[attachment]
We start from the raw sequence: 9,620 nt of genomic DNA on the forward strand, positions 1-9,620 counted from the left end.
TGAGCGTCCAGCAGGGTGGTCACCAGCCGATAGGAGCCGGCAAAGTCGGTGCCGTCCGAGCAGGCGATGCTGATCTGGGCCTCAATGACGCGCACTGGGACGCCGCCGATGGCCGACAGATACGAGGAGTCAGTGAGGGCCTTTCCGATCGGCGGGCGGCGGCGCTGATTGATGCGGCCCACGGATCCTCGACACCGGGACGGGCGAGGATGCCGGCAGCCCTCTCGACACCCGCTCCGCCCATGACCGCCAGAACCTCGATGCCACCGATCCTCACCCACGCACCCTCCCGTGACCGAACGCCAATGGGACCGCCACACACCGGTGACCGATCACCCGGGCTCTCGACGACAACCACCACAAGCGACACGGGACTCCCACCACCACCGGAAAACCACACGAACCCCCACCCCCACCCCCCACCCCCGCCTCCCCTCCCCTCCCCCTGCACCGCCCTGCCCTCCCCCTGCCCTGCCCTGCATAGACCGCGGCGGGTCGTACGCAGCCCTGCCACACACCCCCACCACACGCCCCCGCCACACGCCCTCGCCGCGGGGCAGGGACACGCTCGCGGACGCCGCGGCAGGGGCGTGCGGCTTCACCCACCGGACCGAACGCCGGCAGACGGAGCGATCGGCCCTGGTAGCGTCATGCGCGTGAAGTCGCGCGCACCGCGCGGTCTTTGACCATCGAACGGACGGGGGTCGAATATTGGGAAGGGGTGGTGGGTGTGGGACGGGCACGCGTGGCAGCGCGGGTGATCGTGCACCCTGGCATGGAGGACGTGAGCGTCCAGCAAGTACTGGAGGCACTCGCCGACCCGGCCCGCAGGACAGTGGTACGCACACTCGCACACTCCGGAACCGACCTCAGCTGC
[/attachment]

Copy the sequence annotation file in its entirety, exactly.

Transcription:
We start from the raw sequence: 9,620 nt of genomic DNA on the forward strand, positions 1-9,620 counted from the left end.
TGAGCGTCCAGCAGGGTGGTCACCAGCCGATAGGAGCCGGCAAAGTCGGTGCCGTCCGAGCAGGCGATGCTGATCTGGGCCTCAATGACGCGCACTGGGACGCCGCCGATGGCCGACAGATACGAGGAGTCAGTGAGGGCCTTTCCGATCGGCGGGCGGCGGCGCTGATTGATGCGGCCCACGGATCCTCGACACCGGGACGGGCGAGGATGCCGGCAGCCCTCTCGACACCCGCTCCGCCCATGACCGCCAGAACCTCGATGCCACCGATCCTCACCCACGCACCCTCCCGTGACCGAACGCCAATGGGACCGCCACACACCGGTGACCGATCACCCGGGCTCTCGACGACAACCACCACAAGCGACACGGGACTCCCACCACCACCGGAAAACCACACGAACCCCCACCCCCACCCCCCACCCCCGCCTCCCCTCCCCTCCCCCTGCACCGCCCTGCCCTCCCCCTGCCCTGCCCTGCATAGACCGCGGCGGGTCGTACGCAGCCCTGCCACACACCCCCACCACACGCCCCCGCCACACGCCCTCGCCGCGGGGCAGGGACACGCTCGCGGACGCCGCGGCAGGGGCGTGCGGCTTCACCCACCGGACCGAACGCCGGCAGACGGAGCGATCGGCCCTGGTAGCGTCATGCGCGTGAAGTCGCGCGCACCGCGCGGTCTTTGACCATCGAACGGACGGGGGTCGAATATTGGGAAGGGGTGGTGGGTGTGGGACGGGCACGCGTGGCAGCGCGGGTGATCGTGCACCCTGGCATGGAGGACGTGAGCGTCCAGCAAGTACTGGAGGCACTCGCCGACCCGGCCCGCAGGACAGTGGTACGCACACTCGCACACTCCGGAACCGACCTCAGCTGC